Got up with the larks and cleaned the house extremely thoroughly – under the bed, each venetian blind, the little wells on the hob, under the sofa pads – everything, because I want to return to a clean house at the end of next week. Did a couple of washes (and a clean bed). Coughed my guts up continually. Collected my boot from the cobblers – the glue job went well – the man is clearly passionate about patching up old footwear so I plan to drop in my 50yo knee-highs next week – and clipframe which turned out to be plastic – grr – teach me to buy unseen, and swapped some music at the library for walking to drown out the sound of Brian and Matt prattling about clothes, makeup, depillation and all that boy stuff.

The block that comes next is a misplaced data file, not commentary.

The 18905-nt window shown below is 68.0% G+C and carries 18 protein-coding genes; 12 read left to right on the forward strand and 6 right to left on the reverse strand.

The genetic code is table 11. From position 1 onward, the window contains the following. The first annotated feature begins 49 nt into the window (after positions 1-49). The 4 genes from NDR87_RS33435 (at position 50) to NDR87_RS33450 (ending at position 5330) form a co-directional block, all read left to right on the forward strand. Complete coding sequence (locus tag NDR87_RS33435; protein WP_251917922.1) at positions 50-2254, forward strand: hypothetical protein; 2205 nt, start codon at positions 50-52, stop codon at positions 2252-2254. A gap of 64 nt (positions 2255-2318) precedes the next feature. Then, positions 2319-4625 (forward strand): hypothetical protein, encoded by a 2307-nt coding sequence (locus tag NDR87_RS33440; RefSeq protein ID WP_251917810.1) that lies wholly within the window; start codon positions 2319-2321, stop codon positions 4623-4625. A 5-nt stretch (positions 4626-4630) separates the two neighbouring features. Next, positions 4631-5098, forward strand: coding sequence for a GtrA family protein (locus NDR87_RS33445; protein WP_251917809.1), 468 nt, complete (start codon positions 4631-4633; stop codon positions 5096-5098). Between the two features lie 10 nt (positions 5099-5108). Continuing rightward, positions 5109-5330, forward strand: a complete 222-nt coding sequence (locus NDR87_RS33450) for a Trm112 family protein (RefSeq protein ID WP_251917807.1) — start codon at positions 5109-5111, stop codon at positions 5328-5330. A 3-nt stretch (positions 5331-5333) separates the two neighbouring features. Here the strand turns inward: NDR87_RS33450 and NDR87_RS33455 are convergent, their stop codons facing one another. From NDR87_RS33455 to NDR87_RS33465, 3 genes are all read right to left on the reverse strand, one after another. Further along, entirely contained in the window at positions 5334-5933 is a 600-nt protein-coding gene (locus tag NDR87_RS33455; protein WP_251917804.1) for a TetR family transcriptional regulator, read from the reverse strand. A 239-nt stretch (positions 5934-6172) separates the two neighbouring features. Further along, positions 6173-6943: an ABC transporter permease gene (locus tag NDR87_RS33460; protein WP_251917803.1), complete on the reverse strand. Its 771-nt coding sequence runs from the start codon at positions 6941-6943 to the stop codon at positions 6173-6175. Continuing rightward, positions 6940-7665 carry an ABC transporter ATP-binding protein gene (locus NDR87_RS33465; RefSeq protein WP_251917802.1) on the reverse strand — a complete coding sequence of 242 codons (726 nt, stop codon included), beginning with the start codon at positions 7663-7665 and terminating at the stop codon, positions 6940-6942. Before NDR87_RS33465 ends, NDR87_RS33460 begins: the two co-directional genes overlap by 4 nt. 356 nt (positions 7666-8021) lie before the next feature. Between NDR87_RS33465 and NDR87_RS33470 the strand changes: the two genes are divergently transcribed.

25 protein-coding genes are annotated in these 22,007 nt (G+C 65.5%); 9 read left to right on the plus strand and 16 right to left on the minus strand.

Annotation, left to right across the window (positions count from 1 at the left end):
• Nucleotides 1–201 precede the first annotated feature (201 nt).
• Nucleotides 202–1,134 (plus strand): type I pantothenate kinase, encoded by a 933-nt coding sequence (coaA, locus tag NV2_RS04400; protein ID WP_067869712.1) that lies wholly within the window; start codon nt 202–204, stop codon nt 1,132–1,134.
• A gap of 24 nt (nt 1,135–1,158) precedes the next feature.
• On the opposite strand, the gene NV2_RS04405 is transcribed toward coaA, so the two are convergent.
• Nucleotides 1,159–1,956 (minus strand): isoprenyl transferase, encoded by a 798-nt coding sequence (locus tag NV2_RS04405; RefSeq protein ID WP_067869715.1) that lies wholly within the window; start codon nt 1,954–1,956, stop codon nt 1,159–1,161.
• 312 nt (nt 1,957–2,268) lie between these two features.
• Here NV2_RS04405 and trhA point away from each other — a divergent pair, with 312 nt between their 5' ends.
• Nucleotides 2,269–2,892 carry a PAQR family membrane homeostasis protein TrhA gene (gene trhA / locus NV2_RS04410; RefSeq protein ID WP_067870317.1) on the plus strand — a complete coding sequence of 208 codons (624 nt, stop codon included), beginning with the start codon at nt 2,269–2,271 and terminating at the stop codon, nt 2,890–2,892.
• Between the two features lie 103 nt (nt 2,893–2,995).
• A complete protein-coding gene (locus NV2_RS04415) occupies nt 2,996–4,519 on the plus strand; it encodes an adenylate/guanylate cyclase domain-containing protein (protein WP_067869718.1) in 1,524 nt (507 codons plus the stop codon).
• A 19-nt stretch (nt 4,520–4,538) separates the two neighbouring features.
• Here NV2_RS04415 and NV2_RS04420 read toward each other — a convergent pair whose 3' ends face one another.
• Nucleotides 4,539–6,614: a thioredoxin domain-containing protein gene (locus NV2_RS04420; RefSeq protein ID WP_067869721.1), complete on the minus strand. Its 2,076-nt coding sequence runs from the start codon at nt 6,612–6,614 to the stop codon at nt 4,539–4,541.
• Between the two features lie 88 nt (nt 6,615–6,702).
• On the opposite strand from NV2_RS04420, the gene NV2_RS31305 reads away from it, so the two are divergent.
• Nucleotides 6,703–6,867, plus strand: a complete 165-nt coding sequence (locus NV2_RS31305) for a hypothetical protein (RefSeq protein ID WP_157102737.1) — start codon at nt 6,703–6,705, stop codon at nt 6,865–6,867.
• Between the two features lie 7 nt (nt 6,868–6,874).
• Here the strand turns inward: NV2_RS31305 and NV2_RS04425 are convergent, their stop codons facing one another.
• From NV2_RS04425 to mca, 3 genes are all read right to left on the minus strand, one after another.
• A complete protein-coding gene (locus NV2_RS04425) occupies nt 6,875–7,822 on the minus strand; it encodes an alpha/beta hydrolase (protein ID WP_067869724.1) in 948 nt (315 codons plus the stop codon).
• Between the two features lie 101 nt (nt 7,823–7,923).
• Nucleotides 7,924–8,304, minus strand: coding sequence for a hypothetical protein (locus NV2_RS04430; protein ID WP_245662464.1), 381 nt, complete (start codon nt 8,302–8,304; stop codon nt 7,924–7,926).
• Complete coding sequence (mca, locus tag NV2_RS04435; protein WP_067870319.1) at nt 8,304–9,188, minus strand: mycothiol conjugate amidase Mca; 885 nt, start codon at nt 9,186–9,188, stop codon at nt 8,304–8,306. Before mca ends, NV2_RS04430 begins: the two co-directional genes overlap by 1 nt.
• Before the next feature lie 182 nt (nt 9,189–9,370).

Went to Ilford on the 169 – sat with P for a bit and we talked about the cowboys who threatened to take A’s roof tiles off if he didn’t pay them some extra money they weren’t entitled to. Shopped for underwear, cord for hanging pictures, ribbon for tying bags made of Matt’s old shirts round around old lavender (last Sunday one of my friends, a recent parent, accused me of having too much time on my hands – she should see how much I blog these days! To be fair, I used to fill my spare time with friends but they’ve dispersed with their babies to 3-bed semis in the home counties and I’ve little choice but to sit here talking to myself. Well, I could work on my career… Anyway:) and rucksack liners. Came home with additional fake meat by Redwood (it’s filthy but I love it) and fake fabric birkenstocks by Millets for £3.49 – should fit in at the youth hostels. On the way back I took my voucher to Hi-Juice and had a Brain Food. The little girls who work there are delightful. Then went to Army & Navy for a second rucksack liner and got an earful from the guv for crossing his threshold with a Millets bag. I wanted a 25-45l rucksack liner but he only had one size – up to 75l. On inspection it turned out to be an orange rubble sack pretty much so I said I’d leave it. On the way out (he needed to go to the bank) he asked me what I’d bought from Millets. When I told him a rucksack liner he asked the price, hooted when I told him £6.99 but laughed when I told him it was a proper one, not just an orange binbag. In all the times I’ve been in there I’ve never bought a thing, but I feel bad about the Millets bag and I’ll make Army & Navy my first port of call in future.